The Musée d’Histoire et des Civilisations, Rabat’s museum of archaeology, is a must-see place for discovering the many absolutely unique pieces found during archaeological excavations. You’ll learn a great deal about the country’s history and the way of life of the inhabitants of the Maghreb since Neolithic times.
Saint Peter’s Cathedral
For a very long time, several religions have coexisted in Morocco, so it’s not surprising that one of the most important religious buildings is a cathedral. Saint-Pierre Cathedral was built between 1919 and 1930, during the French protectorate, on Place Golan in the Hassan district.
Its Art Deco style, with its sharp angles and immaculate white walls, is a distinctive feature. Moroccan influences can still be seen, notably in the interior, with zellige (a traditional Moroccan tile) and the traditional lanterns that light the tabernacle.
The National Zoological Garden in Rabat is one of the most popular tourist attractions in the Moroccan capital. It has recently been completely refurbished to offer animals habitats closer to their natural ecosystems. Several “biozones” have been created: a swamp, a tropical forest, a savannah, a desert and an area that reproduces the conditions of the Atlas Mountains.
Rabat Zoo is home to some 1,500 animals of around 130 species that live in northern Africa: tigers, meerkats, eagles, parrots, mouflons, crocodiles, flamingos…
In addition to the 5 zones, a 1700 m² vivarium reproduces the conditions of different African ecosystems. It houses around 150 African reptiles, including snakes, lizards, amphibians and turtles.
The zoo also has a museum that sheds light on Morocco’s paleontological heritage. Many fossils and animal bones are on display, revealing much about the fauna of this region since the Tertiary period.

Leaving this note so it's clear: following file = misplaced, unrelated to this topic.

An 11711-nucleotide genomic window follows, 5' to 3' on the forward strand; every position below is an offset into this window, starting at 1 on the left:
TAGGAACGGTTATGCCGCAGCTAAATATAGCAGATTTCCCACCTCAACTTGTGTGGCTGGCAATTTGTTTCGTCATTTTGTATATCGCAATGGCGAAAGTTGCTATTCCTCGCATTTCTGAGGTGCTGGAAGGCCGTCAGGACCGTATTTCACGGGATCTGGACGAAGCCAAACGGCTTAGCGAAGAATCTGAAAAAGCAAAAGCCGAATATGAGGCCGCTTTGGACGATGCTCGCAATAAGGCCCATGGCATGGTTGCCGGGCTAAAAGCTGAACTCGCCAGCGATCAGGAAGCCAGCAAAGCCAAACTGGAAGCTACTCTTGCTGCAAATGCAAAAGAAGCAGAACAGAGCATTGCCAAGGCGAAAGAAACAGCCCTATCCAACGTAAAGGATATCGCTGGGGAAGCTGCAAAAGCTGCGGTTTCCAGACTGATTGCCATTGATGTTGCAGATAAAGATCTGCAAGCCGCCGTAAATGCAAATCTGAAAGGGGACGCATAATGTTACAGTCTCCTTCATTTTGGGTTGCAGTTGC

The botanical testing garden
Right in the heart of the city of Rabat lies a large 17-hectare area that was created in 1914 and is a veritable open-air living museum.
The Rabat Botanical Trials Garden is home to a flora of astonishing biodiversity. Here you can discover over 650 species of ornamental plants and fruit trees from Morocco and other parts of desert, tropical and subtropical Africa.
It’s the ideal place to take a walk in the heart of nature, just a stone’s throw from the center of Rabat, and enjoy a little coolness in the shade of the trees.
Salé is just across the Oued Bouregreg from Rabat. During your stay in Rabat, you can easily devote a day to visiting this superb city, which also boasts a beautiful medina surrounded by impressive ramparts, from which the view of Rabat and its kasbah is superb. The Salé medina is home to a number of souks, including a popular jewelry and food souks.
You can also visit the Grand Mosque of Salé, one of the largest in the country, and the Medersa Mérénide, a magnificent former Koranic school.